Safe haven under euro uncertainty – a reply
“You are right that the euro is a large problem for all countries. However, the problem is not symmetric and Germany is not the next weak link but the economically strong country that holds the whole currency union together (at least until now but perhaps not much longer). Formally, Germany has the same problem as Greece, lacking its own currency and thereby being at risk of becoming insolvent. In fact, the situation is very different. If (when) Greece leaves the euro, the new drachme will be very weak. If Germany does the same, the new D-Mark would be very strong and the remaining euro would fall or be destroyed. Looking for a save haven in Europe, the markets find it in Germany.”
This comment in my view has two aspects:
1) The currency which is in use in Germany and
2) The safe haven function.
Currently, the euro is no country’s currency. It is too weak for the stronger members of the euro area and too strong for representing the economies of the weaker ones as I wrote.
Germany is one of the strong countries which explains why at the moment within the euro area capital is flowing to it above all from weak southern European countries. Foreign-exchange risk does not appear to bother investors which, in my impression, indicates that they implicitly assume that the euro will survive in a group of core countries even after members from the periphery such as Greece have left. It is this latter view which I challenge in my article:
In my opinion the euro will not survive. Markets will “test” one country after the other and financial firewalls will offer no shield to stem the floods of speculation and search of “credit insurance”. In this situation, the economic strength mentioned in the comment is no argument to convince traders who increasingly consider the euro as unsustainable. This has two consequences:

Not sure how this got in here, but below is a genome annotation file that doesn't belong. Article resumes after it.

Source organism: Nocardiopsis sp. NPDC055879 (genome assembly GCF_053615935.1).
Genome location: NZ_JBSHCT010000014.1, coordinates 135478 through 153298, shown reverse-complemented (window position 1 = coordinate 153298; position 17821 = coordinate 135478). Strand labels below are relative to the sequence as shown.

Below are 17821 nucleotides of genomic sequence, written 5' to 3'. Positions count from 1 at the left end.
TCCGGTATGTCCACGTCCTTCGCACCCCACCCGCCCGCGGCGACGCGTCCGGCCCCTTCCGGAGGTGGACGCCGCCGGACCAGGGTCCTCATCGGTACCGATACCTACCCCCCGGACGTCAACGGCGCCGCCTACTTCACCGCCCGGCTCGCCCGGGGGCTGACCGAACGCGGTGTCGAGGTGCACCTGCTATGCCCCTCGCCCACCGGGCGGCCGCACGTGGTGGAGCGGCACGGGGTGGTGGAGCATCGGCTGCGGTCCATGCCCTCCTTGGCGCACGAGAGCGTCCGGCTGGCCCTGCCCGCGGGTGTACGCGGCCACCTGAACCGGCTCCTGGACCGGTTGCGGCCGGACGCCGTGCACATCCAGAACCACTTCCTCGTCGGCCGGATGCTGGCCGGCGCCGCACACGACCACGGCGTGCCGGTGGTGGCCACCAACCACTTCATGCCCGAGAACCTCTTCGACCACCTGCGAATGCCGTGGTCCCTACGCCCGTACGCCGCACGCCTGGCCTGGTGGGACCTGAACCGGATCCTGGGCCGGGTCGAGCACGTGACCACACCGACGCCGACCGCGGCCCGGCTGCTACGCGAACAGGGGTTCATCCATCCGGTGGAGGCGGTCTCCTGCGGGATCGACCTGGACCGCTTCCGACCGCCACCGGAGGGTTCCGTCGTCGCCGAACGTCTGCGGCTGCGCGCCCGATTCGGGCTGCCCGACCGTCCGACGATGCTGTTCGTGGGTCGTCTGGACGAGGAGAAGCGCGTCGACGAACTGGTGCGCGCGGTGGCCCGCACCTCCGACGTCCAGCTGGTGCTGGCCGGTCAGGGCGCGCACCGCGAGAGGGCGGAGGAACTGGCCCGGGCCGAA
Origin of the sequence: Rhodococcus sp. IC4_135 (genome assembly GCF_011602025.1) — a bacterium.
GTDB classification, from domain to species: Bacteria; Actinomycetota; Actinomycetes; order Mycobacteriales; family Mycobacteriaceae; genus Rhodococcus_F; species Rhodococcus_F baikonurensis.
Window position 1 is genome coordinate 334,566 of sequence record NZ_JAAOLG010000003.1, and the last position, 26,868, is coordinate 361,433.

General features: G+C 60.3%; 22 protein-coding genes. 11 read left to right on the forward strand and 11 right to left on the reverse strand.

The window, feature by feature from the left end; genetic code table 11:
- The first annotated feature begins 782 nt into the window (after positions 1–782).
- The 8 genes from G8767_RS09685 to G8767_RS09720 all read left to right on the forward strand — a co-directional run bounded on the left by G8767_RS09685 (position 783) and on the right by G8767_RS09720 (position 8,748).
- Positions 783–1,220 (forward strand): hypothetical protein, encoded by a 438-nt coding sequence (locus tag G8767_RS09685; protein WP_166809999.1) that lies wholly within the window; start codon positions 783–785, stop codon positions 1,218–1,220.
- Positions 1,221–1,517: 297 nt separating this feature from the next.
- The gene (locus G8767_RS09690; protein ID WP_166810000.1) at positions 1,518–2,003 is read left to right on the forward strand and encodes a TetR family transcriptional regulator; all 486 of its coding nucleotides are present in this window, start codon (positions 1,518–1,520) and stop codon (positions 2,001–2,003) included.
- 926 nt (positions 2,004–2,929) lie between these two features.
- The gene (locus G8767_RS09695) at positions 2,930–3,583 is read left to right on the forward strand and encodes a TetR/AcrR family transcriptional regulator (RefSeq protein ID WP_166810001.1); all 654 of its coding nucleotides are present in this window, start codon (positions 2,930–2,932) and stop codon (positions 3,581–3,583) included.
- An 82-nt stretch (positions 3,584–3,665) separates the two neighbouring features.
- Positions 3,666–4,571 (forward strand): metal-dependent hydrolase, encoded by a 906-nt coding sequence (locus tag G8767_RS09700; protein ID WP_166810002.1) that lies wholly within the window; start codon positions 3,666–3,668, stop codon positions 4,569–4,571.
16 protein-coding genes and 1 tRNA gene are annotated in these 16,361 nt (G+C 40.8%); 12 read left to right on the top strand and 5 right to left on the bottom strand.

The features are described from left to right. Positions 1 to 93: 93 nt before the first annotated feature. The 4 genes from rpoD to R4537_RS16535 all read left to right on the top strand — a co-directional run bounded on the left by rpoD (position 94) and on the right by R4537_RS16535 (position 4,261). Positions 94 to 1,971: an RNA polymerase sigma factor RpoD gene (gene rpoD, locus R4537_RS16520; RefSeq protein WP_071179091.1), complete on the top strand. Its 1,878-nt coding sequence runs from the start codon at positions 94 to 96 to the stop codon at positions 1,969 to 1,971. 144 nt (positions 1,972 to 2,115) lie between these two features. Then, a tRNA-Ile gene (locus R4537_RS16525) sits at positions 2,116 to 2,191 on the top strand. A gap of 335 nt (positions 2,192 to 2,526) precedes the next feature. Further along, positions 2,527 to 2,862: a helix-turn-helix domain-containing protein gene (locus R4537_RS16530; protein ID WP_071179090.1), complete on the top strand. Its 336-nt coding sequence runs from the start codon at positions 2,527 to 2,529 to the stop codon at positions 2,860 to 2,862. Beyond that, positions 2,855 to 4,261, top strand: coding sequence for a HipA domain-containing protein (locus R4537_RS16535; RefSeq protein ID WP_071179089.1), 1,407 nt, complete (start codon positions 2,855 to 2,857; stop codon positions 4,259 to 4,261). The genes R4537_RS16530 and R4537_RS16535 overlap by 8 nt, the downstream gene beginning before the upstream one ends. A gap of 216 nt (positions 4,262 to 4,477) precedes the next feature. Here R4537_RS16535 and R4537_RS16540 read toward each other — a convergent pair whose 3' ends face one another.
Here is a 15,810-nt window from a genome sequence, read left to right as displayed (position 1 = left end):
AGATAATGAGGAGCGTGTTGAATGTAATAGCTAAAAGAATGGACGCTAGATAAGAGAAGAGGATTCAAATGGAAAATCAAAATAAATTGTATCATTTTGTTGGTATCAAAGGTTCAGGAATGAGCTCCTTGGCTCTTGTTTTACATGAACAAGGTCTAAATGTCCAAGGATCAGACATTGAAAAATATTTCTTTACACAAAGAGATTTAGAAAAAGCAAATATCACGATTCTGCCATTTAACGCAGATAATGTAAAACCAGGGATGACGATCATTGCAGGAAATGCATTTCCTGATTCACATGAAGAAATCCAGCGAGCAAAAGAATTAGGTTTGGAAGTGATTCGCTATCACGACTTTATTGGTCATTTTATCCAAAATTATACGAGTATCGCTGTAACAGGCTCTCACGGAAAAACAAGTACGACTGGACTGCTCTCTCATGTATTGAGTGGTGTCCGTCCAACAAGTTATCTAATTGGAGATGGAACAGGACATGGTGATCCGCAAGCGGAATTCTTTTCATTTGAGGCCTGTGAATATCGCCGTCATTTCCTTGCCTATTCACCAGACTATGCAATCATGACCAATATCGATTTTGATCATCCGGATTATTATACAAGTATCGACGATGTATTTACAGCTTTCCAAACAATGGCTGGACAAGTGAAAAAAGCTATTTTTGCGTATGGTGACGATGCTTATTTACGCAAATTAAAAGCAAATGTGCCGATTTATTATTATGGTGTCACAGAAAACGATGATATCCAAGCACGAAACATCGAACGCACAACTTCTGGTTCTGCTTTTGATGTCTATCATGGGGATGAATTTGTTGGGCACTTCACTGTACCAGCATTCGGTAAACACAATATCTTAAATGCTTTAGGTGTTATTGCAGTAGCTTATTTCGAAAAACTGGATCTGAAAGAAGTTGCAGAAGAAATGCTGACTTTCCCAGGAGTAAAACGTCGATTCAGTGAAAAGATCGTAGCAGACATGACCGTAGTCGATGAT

With rising probability that the euro will not survive it matters less and less which country is the strongest in the euro area. If the future of the euro is regarded as uncertain investors will flee the currency – no matter where it is held – and German investors will not differ from others since, as I argued, in this case the euro is as foreign to them as to any other euro-zone citizen.
Which brings me to the second consequence, and the second point mentioned above, the safe haven function. As long as investors in the euro area (and outside) expect the currency to survive the argument of the Wirtschaftsphilosoph has some justification: For investments in euro (!) the strongest economy in the euro area has the greatest appeal.
With a return to national currencies, however, it is no longer Germany’s relative position to other euro zone countries which matters. Investors will compare the new “D-mark” to its international rivals – the US dollar, the Japanese yen and maybe a handful of other currencies which are all outside the current euro area.
In this comparison, Germany will appear rather weak. High indebtedness, a recession looming on the horizon, the threat of political instability (the failed euro experiment will further destabilize the country) and neighbour countries and main trading partners severly damaged by the crisis and austerity policies – all this will reduce its attractiveness. As a consequence, investors from Germany and elsewhere will try to reduce the share of certain European assets in their portfolios, which suddenly will appear far too high, and shift capital from the former euro area to other parts of Europe (i.e. UK, Switzerland …) and, above all, to other world currencies. Investors in and outside Europe will feel a strong need to revise their diversification strategies. Many had markedly increased their exposure to the newly established euro area after the introduction of the common currency expecting that it will play a greater role in international relations than individual regional currencies ever had. Now they will have to dismiss this idea.
This is, very briefly, what I had in mind when I wrote that there is no safe haven in the euro area. As the end of the euro experiment is drawing nearer, Germany, just like Spain or Portugal or any other member country, may become the target of the next market attack. Maybe the economically weaker euro area members will be the first victims. On the other hand, in anticipation of the rebirth of a possibly highly overrated D-mark the strongest country may appear just the most attractive candidate to test.